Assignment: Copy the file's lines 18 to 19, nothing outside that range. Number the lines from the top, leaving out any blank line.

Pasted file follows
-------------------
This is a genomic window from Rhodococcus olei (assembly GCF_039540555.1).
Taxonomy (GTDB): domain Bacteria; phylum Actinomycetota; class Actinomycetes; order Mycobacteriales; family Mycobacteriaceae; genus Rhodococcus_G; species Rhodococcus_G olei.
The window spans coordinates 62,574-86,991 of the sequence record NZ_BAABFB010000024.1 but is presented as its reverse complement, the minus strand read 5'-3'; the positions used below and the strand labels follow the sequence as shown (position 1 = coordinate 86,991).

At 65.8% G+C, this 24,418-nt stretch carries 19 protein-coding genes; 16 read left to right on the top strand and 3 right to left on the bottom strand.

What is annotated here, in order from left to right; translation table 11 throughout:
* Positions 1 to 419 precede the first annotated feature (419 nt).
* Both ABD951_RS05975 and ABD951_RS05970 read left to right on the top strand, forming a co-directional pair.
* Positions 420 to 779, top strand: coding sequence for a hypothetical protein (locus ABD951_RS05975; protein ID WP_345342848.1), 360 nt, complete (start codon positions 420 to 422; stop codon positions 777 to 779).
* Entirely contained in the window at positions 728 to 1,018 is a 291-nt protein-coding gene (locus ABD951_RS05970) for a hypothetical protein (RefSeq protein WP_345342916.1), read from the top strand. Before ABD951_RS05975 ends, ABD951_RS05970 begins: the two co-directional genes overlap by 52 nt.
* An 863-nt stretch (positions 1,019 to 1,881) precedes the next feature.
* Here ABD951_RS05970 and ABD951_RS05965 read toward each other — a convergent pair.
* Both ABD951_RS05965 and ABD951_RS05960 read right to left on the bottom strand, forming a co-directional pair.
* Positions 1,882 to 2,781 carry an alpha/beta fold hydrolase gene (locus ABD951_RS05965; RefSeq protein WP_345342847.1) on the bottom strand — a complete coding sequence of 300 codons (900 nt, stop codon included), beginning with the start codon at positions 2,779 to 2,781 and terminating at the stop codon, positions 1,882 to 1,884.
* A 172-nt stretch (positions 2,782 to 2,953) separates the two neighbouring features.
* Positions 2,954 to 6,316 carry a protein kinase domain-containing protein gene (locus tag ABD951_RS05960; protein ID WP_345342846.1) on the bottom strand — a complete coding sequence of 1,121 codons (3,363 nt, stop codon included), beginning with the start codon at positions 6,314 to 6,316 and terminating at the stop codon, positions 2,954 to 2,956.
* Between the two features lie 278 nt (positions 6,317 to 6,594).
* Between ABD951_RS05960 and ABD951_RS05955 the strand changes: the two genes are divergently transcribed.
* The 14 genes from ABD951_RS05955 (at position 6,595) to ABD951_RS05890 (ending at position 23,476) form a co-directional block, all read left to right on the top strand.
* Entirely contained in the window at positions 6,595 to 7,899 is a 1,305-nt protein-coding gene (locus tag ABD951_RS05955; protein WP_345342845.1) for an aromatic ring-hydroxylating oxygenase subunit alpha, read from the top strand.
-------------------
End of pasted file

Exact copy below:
* The 14 genes from ABD951_RS05955 (at position 6,595) to ABD951_RS05890 (ending at position 23,476) form a co-directional block, all read left to right on the top strand.
* Entirely contained in the window at positions 6,595 to 7,899 is a 1,305-nt protein-coding gene (locus tag ABD951_RS05955; protein WP_345342845.1) for an aromatic ring-hydroxylating oxygenase subunit alpha, read from the top strand.